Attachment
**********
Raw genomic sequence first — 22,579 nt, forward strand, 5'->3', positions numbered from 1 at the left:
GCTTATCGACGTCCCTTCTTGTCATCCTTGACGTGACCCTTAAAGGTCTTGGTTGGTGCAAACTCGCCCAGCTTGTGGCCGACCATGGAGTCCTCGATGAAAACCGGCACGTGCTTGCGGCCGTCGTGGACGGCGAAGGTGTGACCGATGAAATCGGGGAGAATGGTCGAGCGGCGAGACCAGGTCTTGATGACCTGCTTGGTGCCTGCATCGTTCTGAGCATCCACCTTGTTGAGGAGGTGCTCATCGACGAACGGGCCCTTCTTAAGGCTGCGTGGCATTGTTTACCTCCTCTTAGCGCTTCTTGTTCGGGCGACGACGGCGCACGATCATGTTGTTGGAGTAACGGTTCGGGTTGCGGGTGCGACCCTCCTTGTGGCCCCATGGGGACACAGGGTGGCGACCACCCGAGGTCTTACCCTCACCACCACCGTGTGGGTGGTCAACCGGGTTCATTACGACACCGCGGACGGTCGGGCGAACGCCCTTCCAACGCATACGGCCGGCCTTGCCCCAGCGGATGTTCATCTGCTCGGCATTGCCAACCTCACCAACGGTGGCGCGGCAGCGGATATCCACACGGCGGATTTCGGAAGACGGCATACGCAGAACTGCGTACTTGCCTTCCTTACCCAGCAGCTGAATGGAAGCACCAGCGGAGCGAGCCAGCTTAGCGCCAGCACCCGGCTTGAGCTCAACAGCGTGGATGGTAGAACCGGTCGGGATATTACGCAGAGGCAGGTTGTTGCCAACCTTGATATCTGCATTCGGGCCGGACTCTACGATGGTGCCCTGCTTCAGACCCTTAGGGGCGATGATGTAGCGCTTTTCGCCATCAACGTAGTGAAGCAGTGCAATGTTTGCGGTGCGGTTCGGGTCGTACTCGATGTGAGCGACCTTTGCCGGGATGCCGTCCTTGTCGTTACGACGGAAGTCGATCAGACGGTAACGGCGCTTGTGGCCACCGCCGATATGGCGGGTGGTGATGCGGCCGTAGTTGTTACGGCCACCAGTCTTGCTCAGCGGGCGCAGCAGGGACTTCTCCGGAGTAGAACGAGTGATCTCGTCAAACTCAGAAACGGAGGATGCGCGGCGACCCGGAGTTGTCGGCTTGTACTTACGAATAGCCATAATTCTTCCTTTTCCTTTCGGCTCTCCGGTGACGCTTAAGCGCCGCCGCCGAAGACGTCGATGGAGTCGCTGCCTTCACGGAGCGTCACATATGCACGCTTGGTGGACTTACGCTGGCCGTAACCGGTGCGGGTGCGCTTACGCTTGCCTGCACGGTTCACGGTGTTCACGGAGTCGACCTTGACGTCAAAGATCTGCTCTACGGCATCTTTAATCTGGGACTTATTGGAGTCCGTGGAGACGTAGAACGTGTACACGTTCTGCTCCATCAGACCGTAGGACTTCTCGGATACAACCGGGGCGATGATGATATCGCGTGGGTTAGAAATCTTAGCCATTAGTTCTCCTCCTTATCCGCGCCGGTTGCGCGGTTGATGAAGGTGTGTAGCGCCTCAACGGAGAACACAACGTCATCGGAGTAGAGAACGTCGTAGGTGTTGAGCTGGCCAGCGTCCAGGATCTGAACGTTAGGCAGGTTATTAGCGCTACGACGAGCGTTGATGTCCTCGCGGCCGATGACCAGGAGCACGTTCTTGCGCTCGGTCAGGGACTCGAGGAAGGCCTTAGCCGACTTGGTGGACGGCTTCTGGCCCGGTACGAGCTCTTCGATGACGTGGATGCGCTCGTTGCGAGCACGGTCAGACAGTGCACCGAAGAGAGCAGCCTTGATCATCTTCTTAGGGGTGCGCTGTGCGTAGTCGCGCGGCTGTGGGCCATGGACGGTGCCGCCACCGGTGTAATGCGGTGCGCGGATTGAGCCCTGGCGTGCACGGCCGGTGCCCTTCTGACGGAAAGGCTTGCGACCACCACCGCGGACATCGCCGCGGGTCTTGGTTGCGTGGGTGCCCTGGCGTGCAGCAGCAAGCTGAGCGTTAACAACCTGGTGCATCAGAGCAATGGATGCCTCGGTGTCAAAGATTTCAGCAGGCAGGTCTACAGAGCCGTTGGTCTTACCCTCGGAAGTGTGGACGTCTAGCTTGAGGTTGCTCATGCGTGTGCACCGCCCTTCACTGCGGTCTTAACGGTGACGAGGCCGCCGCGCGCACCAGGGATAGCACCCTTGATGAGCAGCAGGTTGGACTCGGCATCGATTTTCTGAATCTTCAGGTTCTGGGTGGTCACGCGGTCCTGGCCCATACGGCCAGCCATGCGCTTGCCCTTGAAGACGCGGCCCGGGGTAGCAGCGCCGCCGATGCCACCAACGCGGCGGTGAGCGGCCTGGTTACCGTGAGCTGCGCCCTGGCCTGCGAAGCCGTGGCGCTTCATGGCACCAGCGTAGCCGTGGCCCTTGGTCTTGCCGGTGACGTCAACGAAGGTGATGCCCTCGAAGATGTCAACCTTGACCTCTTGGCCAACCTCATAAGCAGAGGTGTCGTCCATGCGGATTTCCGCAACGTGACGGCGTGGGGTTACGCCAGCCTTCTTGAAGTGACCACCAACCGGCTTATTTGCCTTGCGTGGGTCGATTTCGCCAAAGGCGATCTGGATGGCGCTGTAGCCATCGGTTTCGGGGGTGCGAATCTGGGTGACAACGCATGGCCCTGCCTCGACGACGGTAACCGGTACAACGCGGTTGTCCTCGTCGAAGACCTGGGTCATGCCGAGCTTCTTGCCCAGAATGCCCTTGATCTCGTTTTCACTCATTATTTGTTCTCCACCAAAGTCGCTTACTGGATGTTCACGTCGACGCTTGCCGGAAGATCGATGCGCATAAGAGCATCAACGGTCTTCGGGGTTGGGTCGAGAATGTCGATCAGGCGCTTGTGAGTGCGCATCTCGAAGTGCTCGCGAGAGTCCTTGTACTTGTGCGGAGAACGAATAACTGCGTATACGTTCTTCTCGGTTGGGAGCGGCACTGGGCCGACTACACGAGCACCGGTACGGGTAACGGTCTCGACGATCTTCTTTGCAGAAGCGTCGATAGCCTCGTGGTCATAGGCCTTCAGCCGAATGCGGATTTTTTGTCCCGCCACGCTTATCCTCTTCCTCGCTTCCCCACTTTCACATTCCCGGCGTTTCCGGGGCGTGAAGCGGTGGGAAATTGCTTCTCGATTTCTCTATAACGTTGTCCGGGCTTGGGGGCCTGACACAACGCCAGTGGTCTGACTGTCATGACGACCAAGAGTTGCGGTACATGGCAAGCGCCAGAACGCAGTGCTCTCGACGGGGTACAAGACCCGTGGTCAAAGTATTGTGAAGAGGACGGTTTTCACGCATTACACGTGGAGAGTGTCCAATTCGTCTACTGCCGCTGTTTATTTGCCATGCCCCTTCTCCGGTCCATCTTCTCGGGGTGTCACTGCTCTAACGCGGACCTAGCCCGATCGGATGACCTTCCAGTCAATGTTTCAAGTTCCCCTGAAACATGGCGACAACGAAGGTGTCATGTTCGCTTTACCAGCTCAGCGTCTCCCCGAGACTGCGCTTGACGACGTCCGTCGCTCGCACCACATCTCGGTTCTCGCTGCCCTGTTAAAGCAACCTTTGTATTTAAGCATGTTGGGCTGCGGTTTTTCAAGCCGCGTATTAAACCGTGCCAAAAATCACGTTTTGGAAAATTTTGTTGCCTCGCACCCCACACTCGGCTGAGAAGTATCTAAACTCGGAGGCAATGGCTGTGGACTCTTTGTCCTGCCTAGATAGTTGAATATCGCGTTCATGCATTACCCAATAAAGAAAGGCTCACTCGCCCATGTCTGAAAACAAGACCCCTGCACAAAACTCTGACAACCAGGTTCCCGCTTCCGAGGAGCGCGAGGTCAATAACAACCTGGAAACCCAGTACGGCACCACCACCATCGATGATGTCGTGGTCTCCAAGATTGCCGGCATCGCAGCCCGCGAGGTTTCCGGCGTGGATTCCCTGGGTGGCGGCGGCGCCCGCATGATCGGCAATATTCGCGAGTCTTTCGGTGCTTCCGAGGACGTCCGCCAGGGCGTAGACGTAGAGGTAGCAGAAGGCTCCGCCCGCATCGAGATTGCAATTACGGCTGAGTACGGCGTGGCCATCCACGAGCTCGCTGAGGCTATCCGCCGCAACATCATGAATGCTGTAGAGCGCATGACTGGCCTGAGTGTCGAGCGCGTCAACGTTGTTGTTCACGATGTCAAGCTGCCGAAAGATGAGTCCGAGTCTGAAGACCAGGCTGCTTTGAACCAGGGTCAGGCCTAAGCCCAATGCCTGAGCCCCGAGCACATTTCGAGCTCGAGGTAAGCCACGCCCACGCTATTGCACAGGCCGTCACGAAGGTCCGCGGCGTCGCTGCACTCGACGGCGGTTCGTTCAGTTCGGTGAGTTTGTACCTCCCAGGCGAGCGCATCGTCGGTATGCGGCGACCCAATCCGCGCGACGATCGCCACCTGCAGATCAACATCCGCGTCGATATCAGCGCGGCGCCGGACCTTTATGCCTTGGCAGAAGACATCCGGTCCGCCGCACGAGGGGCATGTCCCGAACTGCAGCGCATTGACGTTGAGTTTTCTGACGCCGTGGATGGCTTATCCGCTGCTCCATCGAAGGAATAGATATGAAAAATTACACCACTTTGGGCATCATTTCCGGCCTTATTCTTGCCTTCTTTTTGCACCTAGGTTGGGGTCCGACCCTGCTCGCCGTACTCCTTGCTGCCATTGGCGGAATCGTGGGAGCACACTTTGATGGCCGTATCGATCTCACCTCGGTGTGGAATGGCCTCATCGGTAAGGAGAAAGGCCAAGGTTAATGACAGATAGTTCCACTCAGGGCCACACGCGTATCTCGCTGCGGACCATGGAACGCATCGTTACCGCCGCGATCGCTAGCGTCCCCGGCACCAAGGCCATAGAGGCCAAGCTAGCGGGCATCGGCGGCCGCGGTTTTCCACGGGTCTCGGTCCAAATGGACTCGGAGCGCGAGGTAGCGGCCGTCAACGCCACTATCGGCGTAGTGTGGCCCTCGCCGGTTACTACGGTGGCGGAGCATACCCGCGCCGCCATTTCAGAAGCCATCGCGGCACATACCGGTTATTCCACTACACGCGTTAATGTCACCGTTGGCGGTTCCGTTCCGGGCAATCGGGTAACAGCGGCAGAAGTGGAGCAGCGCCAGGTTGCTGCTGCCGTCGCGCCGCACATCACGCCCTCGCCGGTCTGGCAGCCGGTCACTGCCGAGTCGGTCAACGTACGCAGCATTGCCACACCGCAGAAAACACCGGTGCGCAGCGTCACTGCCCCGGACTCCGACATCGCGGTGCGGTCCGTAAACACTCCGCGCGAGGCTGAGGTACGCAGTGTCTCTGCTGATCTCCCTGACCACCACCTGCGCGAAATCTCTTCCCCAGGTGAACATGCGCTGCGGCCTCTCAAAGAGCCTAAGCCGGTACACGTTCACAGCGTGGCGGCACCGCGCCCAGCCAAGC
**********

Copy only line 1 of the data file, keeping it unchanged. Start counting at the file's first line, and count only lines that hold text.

Raw genomic sequence first — 22,579 nt, forward strand, 5'->3', positions numbered from 1 at the left: